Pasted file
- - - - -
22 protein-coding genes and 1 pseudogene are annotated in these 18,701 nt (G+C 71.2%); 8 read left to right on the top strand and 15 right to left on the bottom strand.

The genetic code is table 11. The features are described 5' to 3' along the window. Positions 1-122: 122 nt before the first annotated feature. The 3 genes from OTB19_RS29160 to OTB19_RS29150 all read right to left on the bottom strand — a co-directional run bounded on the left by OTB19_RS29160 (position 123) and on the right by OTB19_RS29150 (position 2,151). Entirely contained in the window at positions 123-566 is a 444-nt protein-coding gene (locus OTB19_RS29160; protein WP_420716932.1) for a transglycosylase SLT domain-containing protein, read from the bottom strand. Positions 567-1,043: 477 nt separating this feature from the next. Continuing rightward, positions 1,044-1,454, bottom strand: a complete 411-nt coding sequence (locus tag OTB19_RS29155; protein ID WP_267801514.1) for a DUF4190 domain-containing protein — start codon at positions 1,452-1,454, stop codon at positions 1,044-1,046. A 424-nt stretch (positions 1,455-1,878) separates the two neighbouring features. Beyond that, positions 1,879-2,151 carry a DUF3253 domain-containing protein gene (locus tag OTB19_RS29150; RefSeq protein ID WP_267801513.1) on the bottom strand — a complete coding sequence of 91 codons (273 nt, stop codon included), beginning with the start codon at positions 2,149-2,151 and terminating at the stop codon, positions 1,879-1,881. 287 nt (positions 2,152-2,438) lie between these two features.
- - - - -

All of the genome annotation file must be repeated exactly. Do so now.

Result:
22 protein-coding genes and 1 pseudogene are annotated in these 18,701 nt (G+C 71.2%); 8 read left to right on the top strand and 15 right to left on the bottom strand.

The genetic code is table 11. The features are described 5' to 3' along the window. Positions 1-122: 122 nt before the first annotated feature. The 3 genes from OTB19_RS29160 to OTB19_RS29150 all read right to left on the bottom strand — a co-directional run bounded on the left by OTB19_RS29160 (position 123) and on the right by OTB19_RS29150 (position 2,151). Entirely contained in the window at positions 123-566 is a 444-nt protein-coding gene (locus OTB19_RS29160; protein WP_420716932.1) for a transglycosylase SLT domain-containing protein, read from the bottom strand. Positions 567-1,043: 477 nt separating this feature from the next. Continuing rightward, positions 1,044-1,454, bottom strand: a complete 411-nt coding sequence (locus tag OTB19_RS29155; protein ID WP_267801514.1) for a DUF4190 domain-containing protein — start codon at positions 1,452-1,454, stop codon at positions 1,044-1,046. A 424-nt stretch (positions 1,455-1,878) separates the two neighbouring features. Beyond that, positions 1,879-2,151 carry a DUF3253 domain-containing protein gene (locus tag OTB19_RS29150; RefSeq protein ID WP_267801513.1) on the bottom strand — a complete coding sequence of 91 codons (273 nt, stop codon included), beginning with the start codon at positions 2,149-2,151 and terminating at the stop codon, positions 1,879-1,881. 287 nt (positions 2,152-2,438) lie between these two features.